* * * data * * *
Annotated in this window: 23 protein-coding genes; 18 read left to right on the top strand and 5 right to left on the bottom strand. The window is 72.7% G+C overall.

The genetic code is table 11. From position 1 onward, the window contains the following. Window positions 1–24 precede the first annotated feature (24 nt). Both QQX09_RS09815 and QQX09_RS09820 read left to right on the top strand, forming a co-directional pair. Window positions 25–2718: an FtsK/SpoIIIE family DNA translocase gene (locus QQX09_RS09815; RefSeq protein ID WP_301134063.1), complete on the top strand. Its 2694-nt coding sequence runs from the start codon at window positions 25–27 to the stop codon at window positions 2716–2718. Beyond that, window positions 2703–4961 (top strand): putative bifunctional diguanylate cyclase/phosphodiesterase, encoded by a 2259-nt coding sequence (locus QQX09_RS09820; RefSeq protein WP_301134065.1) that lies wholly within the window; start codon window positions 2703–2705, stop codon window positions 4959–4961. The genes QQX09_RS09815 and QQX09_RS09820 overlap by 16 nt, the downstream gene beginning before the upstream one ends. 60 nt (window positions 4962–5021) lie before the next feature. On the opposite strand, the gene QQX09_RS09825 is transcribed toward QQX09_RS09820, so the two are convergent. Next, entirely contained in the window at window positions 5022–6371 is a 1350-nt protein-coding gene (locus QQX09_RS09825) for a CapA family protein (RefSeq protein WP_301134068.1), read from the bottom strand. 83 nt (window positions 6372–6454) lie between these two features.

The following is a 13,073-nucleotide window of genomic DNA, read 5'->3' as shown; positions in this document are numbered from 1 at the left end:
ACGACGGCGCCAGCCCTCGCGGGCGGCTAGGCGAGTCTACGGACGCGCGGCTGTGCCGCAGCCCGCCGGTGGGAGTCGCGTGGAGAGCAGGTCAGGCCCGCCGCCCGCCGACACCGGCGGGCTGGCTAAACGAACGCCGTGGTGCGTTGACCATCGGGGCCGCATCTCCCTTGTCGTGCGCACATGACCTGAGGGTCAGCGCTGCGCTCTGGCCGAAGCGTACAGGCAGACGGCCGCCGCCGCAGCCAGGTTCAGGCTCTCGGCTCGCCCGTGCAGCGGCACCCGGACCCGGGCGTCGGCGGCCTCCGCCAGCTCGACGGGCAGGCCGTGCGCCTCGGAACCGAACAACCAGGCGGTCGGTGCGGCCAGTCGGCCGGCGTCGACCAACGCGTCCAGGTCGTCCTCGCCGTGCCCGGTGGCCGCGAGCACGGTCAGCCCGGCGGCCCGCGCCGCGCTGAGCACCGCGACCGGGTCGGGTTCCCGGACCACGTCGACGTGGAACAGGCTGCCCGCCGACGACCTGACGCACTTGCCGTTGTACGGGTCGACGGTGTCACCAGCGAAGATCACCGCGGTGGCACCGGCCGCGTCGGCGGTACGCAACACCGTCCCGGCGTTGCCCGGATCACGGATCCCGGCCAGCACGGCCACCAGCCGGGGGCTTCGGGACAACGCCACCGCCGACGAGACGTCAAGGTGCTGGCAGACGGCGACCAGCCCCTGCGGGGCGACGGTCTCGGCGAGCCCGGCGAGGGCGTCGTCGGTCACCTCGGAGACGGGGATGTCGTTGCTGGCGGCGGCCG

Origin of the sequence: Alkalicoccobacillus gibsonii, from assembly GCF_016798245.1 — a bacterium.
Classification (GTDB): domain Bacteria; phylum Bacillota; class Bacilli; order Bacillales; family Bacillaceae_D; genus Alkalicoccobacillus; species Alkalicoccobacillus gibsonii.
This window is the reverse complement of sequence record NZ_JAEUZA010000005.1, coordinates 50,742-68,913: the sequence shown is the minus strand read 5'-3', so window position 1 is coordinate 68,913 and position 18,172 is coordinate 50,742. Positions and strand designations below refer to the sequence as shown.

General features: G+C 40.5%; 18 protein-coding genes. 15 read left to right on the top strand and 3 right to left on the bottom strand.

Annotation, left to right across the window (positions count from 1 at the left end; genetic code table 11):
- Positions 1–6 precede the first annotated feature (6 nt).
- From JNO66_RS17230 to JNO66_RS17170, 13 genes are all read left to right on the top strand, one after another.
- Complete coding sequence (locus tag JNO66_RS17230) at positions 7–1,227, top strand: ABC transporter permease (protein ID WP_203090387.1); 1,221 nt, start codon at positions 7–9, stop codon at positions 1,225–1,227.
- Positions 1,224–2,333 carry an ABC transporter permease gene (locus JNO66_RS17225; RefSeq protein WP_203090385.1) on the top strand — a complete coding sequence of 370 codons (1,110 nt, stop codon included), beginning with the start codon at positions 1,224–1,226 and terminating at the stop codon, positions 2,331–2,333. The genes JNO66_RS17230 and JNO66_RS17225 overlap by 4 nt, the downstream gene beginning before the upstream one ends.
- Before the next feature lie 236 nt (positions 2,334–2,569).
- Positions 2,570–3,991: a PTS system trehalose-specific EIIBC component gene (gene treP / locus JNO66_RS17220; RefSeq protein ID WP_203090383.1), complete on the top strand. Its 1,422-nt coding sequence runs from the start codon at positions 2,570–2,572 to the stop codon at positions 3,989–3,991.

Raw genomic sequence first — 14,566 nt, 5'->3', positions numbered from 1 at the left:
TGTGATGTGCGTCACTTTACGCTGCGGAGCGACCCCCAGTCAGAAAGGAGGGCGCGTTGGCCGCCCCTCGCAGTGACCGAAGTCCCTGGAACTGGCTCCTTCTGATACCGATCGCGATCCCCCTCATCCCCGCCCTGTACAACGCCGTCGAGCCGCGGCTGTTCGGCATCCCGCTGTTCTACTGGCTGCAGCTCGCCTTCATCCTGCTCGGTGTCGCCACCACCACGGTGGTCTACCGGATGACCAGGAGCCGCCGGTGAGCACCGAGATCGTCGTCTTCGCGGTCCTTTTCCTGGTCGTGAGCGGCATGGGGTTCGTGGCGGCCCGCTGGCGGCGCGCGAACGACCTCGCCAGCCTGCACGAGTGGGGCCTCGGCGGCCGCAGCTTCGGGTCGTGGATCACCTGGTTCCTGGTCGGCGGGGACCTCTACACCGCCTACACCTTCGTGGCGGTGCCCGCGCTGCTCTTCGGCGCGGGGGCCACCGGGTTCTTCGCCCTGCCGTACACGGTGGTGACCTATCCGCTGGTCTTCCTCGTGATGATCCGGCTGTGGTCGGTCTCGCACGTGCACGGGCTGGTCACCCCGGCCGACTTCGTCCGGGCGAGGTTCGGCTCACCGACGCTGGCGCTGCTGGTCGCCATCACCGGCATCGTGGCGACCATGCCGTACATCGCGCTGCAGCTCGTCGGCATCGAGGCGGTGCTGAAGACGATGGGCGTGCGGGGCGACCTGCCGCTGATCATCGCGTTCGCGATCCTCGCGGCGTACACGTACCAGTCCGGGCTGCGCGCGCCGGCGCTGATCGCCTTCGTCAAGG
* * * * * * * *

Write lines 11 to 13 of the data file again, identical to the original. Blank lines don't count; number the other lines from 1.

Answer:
- From JNO66_RS17230 to JNO66_RS17170, 13 genes are all read left to right on the top strand, one after another.
- Complete coding sequence (locus tag JNO66_RS17230) at positions 7–1,227, top strand: ABC transporter permease (protein ID WP_203090387.1); 1,221 nt, start codon at positions 7–9, stop codon at positions 1,225–1,227.
- Positions 1,224–2,333 carry an ABC transporter permease gene (locus JNO66_RS17225; RefSeq protein WP_203090385.1) on the top strand — a complete coding sequence of 370 codons (1,110 nt, stop codon included), beginning with the start codon at positions 1,224–1,226 and terminating at the stop codon, positions 2,331–2,333. The genes JNO66_RS17230 and JNO66_RS17225 overlap by 4 nt, the downstream gene beginning before the upstream one ends.